Giving up the conservatory tax leaves the Green Deal in tatters

The government's flagship environmental policy is now tied to an unpopular measure – but they've got

We’ve had the granny tax, the pasty tax, and the caravan tax. This week the phrase "conservatory tax" was added to the lexicon of media uproar over Coalition plans.

The fuss, which started last week over an alleged attempt by the government to force honest homeowners to spend hard-earned cash on energy upgrades to their homes every time they get the builders in, has now been neutralised by heavy Downing Street briefing that Cameron will block the policy. 

However, the story of this debate about this previously obscure amendment to building regulations is particularly instructive as it goes to the heart of how the government has failed to fulfil Cameron’s pledge to be the "greenest government ever".

And furthermore, Cameron’s intervention may sound the death knell for the most genuinely progressive environmental policy from the Coalition, the Green Deal.

The story is complicated and has been widely misreported. Basically, it goes like this. In January Eric Pickles’ Communities department issued a consultation on changes to the part of building regulations that covers the energy performance of homes, called Part L. This contained a measure called, in Whitehall jargon "consequential improvements" – a policy twice considered by New Labour during its decade in office, and twice rejected by ministers as too controversial.

The policy says that whenever a homeowner makes a significant improvement to his or her home, then that home-owner also has to commit to making improvements to the energy efficiency of the rest of the house, to make it closer to the energy performance standards required in modern buildings.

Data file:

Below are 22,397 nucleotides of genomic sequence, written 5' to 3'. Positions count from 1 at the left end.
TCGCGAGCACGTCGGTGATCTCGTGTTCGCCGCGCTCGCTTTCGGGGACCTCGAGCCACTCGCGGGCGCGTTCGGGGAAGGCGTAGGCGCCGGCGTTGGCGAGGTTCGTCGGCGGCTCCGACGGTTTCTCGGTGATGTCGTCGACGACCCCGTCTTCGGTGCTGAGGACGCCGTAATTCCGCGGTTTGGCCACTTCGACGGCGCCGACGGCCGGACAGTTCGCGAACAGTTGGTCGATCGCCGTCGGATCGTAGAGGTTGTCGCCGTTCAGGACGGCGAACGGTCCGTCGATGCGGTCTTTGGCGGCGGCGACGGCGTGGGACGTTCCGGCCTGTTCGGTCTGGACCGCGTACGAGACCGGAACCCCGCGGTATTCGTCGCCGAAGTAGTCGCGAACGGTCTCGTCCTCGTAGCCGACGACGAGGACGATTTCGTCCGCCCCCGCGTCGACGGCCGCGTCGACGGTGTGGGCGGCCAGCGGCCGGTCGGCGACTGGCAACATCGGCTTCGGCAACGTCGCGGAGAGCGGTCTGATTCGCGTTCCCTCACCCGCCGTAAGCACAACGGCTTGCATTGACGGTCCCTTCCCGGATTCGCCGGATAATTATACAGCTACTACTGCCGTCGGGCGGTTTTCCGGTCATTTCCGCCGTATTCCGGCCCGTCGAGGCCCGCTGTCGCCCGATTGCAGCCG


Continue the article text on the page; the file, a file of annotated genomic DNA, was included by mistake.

Seen as vital by environmentalists, the policy makes a lot of sense in theory. More than a quarter of carbon emissions come from people’s homes. And while new houses are actually built to very high energy standards, only a very few homes are built each year, meaning the vast majority of the homes we’ll inhabit in 2050 have already been built. Therefore there is no chance of meeting the UK’s long-term carbon cutting targets without addressing the existing stock of leaky Victorian and Edwardian homes.

But clearly "consequential improvements" is politically tricky. The cost to home-owners – even more to home-improvers, the very definition of the aspirational middle class voters every politician wants to woo – is the exact reason Labour twice ditched similar plans. So why did Pickles think he could get away with it?

The answer is the Green Deal. This policy, due to come in to effect in October, will allow the upfront cost of work to increase the energy efficiency of homes to financed by the private sector. As a home owner, you then pay the cost back through your energy bills, but the scheme is designed so that the better energy efficiency of your home mean those bills will still be cheaper.